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From post partum to geriatric care, Joan O'Leary saw them all

If people know what to expect, and what’s normal, they can cope with it, says official Algoma Health Unit's first director of nursing

From the archives of the Sault Ste. Marie Public Library:

Joan O’Leary was well-known to many people in the city for her dedication to health care and education. She was born 12 miles outside of Killarney, Ireland and spent four years studying nursing at the Temperance Hospital in London, England. While at school she studied midwifery which she said was invaluable in public health work.

Joan O’Leary moved to Canada around 1953. All of her time working in the nursing field was spent in Ontario. She spent two years in Fort William, five years in Port Arthur and three years in Toronto. It was during her time in Toronto that she earned a Bachelor's degree in nursing.

In 1965, Joan moved to Sault Ste. Marie and began working as the Algoma Health Unit’s Director of Nursing.

When she started her new job, there were only six nurses and the department didn’t get classified as a health unit until 1968. Over the years she expanded the territory of the Health Unit to encompass Michipicoten, Prince Township and extended along the highway to Blind River.

In 1974, the area north of the Sault up to Montreal River was added along with the North Shore to Blind River reaching to include Spanish as well. Expansion continued in 1978 when Elliot Lake was added to the Health Unit.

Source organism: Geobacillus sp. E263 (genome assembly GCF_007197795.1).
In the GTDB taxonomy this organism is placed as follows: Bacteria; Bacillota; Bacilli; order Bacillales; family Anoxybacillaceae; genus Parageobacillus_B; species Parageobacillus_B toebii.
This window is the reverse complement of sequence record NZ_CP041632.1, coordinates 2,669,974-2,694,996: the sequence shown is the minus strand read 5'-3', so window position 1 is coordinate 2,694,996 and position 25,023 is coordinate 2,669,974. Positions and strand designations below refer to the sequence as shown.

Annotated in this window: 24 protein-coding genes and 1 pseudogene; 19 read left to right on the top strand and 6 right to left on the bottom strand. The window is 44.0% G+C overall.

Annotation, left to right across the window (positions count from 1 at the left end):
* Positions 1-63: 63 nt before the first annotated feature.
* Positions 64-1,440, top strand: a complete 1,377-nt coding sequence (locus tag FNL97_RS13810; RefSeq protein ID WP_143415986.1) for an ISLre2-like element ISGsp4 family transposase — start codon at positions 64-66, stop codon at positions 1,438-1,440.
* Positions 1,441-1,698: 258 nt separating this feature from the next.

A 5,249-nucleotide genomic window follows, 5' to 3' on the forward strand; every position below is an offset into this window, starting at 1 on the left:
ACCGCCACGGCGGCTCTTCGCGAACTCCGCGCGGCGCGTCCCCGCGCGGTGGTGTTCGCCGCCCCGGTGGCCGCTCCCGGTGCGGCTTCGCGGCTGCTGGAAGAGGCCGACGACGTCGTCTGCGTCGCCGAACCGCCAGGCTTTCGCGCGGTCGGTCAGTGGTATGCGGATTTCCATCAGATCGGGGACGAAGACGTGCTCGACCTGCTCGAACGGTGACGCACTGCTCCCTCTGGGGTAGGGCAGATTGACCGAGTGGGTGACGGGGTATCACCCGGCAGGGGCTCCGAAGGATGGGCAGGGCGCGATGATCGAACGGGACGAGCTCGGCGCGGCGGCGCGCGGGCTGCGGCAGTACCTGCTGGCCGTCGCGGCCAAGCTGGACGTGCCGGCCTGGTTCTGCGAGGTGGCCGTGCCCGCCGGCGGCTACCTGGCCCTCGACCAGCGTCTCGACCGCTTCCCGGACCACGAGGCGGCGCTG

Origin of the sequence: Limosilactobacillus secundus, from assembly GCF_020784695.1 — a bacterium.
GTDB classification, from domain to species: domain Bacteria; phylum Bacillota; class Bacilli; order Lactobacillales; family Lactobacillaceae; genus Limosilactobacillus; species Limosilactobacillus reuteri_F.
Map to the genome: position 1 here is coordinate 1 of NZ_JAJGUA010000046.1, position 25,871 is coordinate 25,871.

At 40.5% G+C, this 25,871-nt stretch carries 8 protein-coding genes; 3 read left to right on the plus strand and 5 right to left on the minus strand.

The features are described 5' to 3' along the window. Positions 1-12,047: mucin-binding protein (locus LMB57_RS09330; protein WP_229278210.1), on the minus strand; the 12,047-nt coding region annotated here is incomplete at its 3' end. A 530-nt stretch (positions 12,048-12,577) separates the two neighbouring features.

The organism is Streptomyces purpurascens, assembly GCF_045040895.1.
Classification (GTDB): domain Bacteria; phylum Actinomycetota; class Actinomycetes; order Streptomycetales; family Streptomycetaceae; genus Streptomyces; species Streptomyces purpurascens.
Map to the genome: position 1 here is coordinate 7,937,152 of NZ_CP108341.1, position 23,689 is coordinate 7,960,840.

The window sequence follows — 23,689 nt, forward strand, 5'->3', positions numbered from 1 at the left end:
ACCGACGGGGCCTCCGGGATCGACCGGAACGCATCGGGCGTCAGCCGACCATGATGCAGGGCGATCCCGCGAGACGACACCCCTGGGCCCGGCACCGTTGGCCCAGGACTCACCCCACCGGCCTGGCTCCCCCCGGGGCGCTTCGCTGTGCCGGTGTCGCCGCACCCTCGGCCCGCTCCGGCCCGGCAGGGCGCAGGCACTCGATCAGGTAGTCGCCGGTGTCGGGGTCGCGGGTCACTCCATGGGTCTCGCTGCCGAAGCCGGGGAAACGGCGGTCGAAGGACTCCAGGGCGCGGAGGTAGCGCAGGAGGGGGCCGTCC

The Health Unit offered prenatal and maternity and child programs in addition to child immunization clinics. In 1974, they started family planning clinics once the province specified it was a health service that could be provided. They would see approximately 450 individuals a year, mostly teenage girls.

Over the years new programs were added to the Health Unit.

In 1977, an essential service called Genetic Counselling was added. This testing/counselling would be done if an individual, or members of their family, were diagnosed with conditions/diseases that were genetic in nature.

It provided a baseline for family members to determine if they were also at risk for certain conditions and could determine what preventative measures could be taken. In addition to counselling, clinical work like blood tests were provided.

Algoma Health Unit facilitated postpartum groups, parenting groups as well as other mental health counselling but always emphasized the importance of teaching. Joan O’Leary was quoted as saying, “We’ll continue to visit people with first babies, and those with problems, but would like to put the emphasis on teaching. If people know what to expect, and what’s normal, they can cope with it”.

Joan O’Leary retired in February of 1990 from her position at the Algoma Health Unit. According to the SAH website, Joan O’Leary is listed as the 1988 recipient of the Dr. William Hutchinson Award. This award ‘recognizes distinguished contributions to health services in Sault Ste. Marie and the District of Algoma’.  In addition to her 25 years of service at the Algoma Health Unit, Joan O’Leary also was a member of the Sexual Abuse Council, Algoma District Health Council and was appointed by the Ministry of Health to the Northern Human Resources Committee.

For over 25 years Joan O’Leary provided not just health care but education to countless Algoma residents.

Each week, the Sault Ste. Marie Public Library and its Archives provides SooToday readers with a glimpse of the city’s past.

Find out more of what the Public Library has to offer at and look for more Remember This? columns here

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